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The Miracle In Karamoja

For generations the Pian and Bokora tribes in NE Uganda had been raiding villages, and stealing cattle.  In the process thousands of people were killed.  At one time they had all been part of the same tribe (Karamojong), but now they were separated by a vicious war. They also traveled far from their traditional territory in NE Uganda to raid and kill among the Teso people around the community of Soroti. The Karamojong were greatly feared throughout Uganda.

The Ugandan government, the Ugandan army, and the United Nations all made attempts to bring peace to the region.  Nothing worked.  The raiding and killing continued.

Then a miracle happened.

In 2007 Dr. Valery Shean,  a veterinarian from Fossil Oregon who had been treating the animals of the leaders of the Pian and Bokora tribes believed that there was a window of opportunity to talk about peace between the two tribes.  She had been reading Ken Sande’s book, Peacemaker, and gleaned some good principles from that book.  She then invited five “grey heads” from Portland, Oregon to come to Uganda and share with the tribal leaders and other Ugandan leaders how they resolved conflict in their personal lives. 

The tribal leaders agreed to hold a peace meeting in “no-man’s land”, a 20 mile wide stretch of land between the two tribes.  “No man’s land” had become a major war corridor where the warriors traveled back and forth to raid. “No man’s land” was littered with human skulls.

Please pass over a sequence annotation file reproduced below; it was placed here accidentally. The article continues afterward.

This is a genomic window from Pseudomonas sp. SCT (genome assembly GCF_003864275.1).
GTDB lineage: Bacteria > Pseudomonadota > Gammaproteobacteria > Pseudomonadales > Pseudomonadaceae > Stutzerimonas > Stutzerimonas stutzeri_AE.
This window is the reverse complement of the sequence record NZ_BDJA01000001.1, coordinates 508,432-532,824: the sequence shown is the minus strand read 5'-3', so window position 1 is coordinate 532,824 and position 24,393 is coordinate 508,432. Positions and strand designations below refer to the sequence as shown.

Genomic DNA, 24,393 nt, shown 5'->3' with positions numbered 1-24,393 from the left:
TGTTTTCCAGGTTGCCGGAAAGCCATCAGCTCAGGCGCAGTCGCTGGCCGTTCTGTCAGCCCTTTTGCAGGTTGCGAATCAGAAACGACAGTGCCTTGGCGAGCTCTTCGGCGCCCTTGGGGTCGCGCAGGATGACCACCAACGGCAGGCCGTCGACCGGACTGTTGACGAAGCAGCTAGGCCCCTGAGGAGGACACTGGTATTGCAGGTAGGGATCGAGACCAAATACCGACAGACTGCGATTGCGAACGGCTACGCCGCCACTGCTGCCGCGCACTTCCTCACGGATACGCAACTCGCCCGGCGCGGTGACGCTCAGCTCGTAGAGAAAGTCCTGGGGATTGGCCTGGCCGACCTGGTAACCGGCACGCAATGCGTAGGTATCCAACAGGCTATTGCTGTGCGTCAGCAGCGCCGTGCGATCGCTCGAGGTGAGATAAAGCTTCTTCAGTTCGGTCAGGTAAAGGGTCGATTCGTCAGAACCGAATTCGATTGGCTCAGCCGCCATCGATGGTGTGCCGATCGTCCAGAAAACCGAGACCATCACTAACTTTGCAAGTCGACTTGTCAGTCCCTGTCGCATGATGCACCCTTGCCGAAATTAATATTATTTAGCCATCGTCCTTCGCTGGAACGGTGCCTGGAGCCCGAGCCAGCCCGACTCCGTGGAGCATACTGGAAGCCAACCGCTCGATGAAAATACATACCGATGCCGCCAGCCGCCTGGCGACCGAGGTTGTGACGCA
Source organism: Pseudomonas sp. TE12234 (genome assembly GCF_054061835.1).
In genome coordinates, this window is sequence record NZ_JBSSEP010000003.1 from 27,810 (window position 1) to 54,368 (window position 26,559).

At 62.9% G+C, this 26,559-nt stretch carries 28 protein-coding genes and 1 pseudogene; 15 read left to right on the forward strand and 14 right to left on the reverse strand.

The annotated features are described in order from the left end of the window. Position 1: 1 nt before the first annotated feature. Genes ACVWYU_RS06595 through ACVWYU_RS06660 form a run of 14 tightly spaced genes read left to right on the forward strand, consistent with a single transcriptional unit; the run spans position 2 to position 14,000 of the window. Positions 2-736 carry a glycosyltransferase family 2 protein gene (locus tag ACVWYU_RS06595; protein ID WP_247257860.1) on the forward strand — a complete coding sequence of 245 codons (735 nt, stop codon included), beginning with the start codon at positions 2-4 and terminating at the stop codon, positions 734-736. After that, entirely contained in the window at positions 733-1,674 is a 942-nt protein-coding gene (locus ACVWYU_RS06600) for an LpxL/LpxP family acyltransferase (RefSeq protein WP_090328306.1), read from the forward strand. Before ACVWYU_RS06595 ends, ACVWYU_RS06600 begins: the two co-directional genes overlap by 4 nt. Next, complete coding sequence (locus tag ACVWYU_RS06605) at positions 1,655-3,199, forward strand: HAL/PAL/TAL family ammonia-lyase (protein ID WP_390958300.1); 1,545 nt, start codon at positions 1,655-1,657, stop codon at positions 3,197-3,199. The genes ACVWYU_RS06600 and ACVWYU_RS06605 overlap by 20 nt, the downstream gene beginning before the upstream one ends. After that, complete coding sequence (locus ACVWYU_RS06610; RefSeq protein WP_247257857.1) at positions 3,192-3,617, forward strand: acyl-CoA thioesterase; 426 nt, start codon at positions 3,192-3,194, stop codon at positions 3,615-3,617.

On November 9, 2007 the peace meeting was called.  Dr. Val expected about 400 to come to the peace meeting.  2500 showed up! All at once they found relatives from the other tribes that they had not seen in years.  They began to hug and dance and sing. 

At the end of the three day peace meeting Dr. Val expected the tribes to go back to their own villages and she would then go visit them and determine what the next steps would be. But they had a different idea.  They said, “not only do we want to live in peace, but we want to live together in peace NOW!”

Today, just before the 11th anniversary of that miraculous peace meeting there are 25,000 Karamojong living in 60 Peace Villages in the former “no man’s land”. 

They have given up their guns and hatred in order to live in peace.  They are transitioning from being nomadic herdsmen to becoming farmers so they can continue to live peacefully. 

The miracle continues!

These people need water, education, health care, agricultural help, and community development ideas just to get them a little above their current level of subsistence living.


This is why Serve Uganda is working there

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